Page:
Cover image for Unsolved mysteries of American history : an eye-opening journey through 500 years of discoveries, disappearances, and baffling events
Title:
Unsolved mysteries of American history : an eye-opening journey through 500 years of discoveries, disappearances, and baffling events
Author:
Aron, Paul, 1956-
Personal Author:
Publication Information:
New York : J. Wiley, [1997]

©1997
Physical Description:
xii, 225 pages : illustrations ; 24 cm
Language:
English
ISBN:
9780471153696

9780471283683
Format :
Book

Available:*

Library
Call Number
Material Type
Home Location
Status
Central Library E179 .A75 1997 Adult Non-Fiction Non-Fiction Area
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Central Library E179 .A75 1997 Adult Non-Fiction Central Closed Stacks
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Summary

Summary

"A lively tour through our past and an ingenious primer in the art of historical detection." --Robert A. Gross, author of The Minutemen and Their World

Did Leif Ericsson beat Columbus to America? What happened to the Lost Colony of Roanoke? Did Pocahontas really save John Smith? Did Davy Crockett die at the Alamo? What really happened to Amelia Earhart, and was she a spy? Who killed JFK?

Unsolved Mysteries of American History re-creates the most mystifying events of our past, following some of our greatest historians as they search for the elusive answers. Spanning more than five centuries--from Leif Ericsson and Columbus through Watergate and Iran-Contra--Aron makes sense of all the latest discoveries and speculations. Here is everything you could ever want from a detective story: dramatic twists and turns, intellectual challenges, frustrating dead-ends, murderous mayhem, and thrilling espionage.

"Stimulating and pleasurable, fair and objective . . . recommended for both the history buff and the fan of true-life mysteries."--Kirkus Reviews

"Everyone loves a mystery and a history mystery best of all. Aron has assembled an impressive array of 'whodunits.'" --Ivor Noel Hume, former director, Department of Archaeology, Colonial Williamsburg author of The Virginia Adventure

"A welcome gateway for historical exploration." --Booklist

"Aron performs something of a minor miracle: He zeroes in on the very core of historical mysteries and provides new insights for reconsidering mystifying events." --Allan W. Eckert, author of Sorrow in Our Heart


Author Notes

PAUL ARON is a reporter for the Virginia Gazette. He was previously editorial director at Leo Douglas Publishers, executive editor at Simon & Schuster, and an editor at Anchor Press/Doubleday. Mr. Aron lives in Williamsburg, Virginia.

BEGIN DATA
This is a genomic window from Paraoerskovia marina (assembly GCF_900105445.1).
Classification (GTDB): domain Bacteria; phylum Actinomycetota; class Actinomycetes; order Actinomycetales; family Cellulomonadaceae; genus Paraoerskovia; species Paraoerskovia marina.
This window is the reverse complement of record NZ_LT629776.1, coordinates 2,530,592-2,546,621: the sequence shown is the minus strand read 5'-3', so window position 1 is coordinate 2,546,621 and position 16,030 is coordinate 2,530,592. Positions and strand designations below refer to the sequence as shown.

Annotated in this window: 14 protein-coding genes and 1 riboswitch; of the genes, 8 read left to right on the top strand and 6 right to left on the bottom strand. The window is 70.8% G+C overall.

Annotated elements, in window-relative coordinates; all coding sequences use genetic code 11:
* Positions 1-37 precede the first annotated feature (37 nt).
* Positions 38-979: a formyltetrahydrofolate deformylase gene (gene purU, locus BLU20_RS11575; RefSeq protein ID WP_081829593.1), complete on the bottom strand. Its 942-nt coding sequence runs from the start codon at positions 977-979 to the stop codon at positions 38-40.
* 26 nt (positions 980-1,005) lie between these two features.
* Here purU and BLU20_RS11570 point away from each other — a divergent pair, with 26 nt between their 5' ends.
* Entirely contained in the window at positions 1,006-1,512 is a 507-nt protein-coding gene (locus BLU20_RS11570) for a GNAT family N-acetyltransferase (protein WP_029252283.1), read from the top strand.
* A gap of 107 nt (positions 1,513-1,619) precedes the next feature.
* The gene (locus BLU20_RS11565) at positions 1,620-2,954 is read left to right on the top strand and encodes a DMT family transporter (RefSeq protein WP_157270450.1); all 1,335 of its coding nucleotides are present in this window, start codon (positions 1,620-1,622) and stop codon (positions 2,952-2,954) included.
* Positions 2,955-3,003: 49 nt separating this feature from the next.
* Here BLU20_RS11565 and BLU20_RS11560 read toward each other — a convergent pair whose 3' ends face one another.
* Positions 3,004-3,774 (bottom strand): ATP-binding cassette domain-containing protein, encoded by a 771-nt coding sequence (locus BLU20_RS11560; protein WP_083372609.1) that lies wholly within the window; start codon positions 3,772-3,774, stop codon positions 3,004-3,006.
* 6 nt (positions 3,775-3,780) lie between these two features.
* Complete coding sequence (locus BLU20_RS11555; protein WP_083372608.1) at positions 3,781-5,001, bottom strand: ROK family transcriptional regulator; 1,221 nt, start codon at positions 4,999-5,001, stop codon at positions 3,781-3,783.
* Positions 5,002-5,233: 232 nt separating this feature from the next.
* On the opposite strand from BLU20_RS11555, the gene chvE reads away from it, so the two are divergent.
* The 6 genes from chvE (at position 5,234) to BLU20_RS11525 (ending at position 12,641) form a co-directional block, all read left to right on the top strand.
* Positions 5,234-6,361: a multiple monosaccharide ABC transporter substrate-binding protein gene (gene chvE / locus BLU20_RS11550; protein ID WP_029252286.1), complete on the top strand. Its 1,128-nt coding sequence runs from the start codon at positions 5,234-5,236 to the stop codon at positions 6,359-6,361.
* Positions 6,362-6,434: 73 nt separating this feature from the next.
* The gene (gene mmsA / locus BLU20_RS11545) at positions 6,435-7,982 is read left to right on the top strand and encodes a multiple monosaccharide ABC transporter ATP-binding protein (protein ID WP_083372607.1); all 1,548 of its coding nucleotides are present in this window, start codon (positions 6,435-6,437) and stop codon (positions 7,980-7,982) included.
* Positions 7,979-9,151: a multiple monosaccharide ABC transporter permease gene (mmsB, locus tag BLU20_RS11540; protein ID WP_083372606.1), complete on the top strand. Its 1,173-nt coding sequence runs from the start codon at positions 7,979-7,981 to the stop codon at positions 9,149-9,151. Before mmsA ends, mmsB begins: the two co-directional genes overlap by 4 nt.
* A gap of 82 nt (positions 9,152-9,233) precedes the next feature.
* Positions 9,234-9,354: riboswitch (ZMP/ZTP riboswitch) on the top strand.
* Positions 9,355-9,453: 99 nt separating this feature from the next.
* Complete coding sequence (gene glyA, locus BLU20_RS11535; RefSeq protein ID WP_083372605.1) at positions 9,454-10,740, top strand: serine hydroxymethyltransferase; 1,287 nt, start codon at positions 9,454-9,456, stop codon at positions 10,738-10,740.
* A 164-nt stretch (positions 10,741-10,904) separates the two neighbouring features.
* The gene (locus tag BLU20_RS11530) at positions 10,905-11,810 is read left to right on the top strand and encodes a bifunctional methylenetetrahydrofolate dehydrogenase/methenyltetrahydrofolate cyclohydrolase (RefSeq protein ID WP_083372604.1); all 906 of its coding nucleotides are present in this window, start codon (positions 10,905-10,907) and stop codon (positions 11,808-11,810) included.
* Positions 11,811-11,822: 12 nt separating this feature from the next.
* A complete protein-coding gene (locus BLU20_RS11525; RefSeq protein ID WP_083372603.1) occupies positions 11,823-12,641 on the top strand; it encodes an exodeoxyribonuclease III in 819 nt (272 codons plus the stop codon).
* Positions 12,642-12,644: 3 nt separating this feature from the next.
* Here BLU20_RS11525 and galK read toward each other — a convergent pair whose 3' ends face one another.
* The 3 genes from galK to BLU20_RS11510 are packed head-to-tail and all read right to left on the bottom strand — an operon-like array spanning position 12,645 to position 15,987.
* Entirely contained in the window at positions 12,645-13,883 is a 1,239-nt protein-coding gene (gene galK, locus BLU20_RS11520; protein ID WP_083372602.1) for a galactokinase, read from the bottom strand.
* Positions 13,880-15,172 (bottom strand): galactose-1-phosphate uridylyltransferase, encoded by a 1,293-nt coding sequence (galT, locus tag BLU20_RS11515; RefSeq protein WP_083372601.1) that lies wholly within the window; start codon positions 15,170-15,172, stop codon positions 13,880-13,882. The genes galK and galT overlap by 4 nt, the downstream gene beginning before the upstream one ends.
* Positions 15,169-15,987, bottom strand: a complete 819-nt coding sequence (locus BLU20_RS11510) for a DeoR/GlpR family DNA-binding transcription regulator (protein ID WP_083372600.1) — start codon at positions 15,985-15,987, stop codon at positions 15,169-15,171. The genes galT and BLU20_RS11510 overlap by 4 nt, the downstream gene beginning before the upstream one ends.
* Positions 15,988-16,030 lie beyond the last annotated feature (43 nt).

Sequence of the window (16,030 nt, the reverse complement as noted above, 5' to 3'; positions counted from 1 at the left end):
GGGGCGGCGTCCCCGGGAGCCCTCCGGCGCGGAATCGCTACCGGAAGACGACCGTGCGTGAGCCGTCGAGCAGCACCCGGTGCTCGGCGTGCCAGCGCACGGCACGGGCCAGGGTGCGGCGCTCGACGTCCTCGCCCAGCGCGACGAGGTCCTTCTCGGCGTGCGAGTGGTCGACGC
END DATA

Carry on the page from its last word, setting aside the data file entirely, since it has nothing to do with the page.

Reviews 2

Booklist Review

In all-too-brief articles on some of the most controversial details in American history, Aron clearly presents the facts of historic things ranging chronologically from Columbus' landing place to Reagan's knowledge of Iran-Contra, with stops along the way at Jefferson's putative affair with Sally Hemings, Davy Crockett's death at the Alamo, the Sacco and Vanzetti case, and other contested phenomena. Somewhat like but deeper academically than Davis' Don't Know Much about History (1990) and its sequels, Aron's book covers not just each particular case itself but also the history of the controversy surrounding it, the current scholarship dealing with it, and a useful selection of resources for further investigation. He has no ax to grind over any of his mysteries and presents all sides of their issues. A welcome gateway for historical exploration. --Dennis Winters


Library Journal Review

Aron, a reporter for the Virginia Gazette, presents here his findings on significant "mysteries" of America's past. He briefly examines 30 controversial questions in chronological order, ranging from "When did the first people arrive in America?" to "What did Reagan know about Iran-contra?" Though he does not claim to provide definitive answers, he offers evidence for both sides of every issue. Each chapter ends with a bibliography. Perhaps the most interesting question tackled is "How did Davy Crockett die?"; Aron strongly suggests that Crockett surrendered at the Alamo rather than fighting to his death there. The author's simple, straightforward style is suitable for junior-high level and above. This volume is comparable to Richard Shenkman's Legends, Lies, and Cherished Myths of American History (Morrow, 1988). Recommended for public libraries.‘Norman Malwitz, Queens Borough P.L., Great Neck, N.Y. (c) Copyright 2010. Library Journals LLC, a wholly owned subsidiary of Media Source, Inc. No redistribution permitted.


Table of Contents

When Did the First People Arrive in America?
Did Leif Ericsson Discover America?
Why Did the Anasazi Abandon Their Cities?
Where Did Columbus Land?
How Did Cortes Conquer the Aztecs?
What Happened to the Lost Colony of Roanoke?
Did Pocahontas Save John Smith?
What Caused the Salem Witch-Hunt?
Was Daniel Boone a Traitor?
Why Did Benedict Arnold Turn Traitor?
Was Sally Hemings the Mistress of Thomas Jefferson?
Was Meriwether Lewis Murdered?
Was Rachel Jackson a Bigamist?
How Did Davy Crockett Die?
Why Did Lee Order Pickett's Charge?
Who Was to Blame for Wounded Knee?
What Destroyed the Maine?
Were Sacco and Vanzetti Guilty?
Who Kidnapped the Lindbergh Baby?
Did Babe Ruth Call His Shot?
Was Amelia Earhart a Spy?
Who Was to Blame for Pearl Harbor?
Why Did Truman Drop the Bomb?
Were the Rosenbergs Guilty?
Who Killed JFK?
What Happened at the Gulf of Tonkin?
Who Killed Malcolm X?
Who Was to Blame for the Kent State Killings?
What Did Nixon Know About Watergate?
What Did Reagan Know About Iran-Contra?
Index

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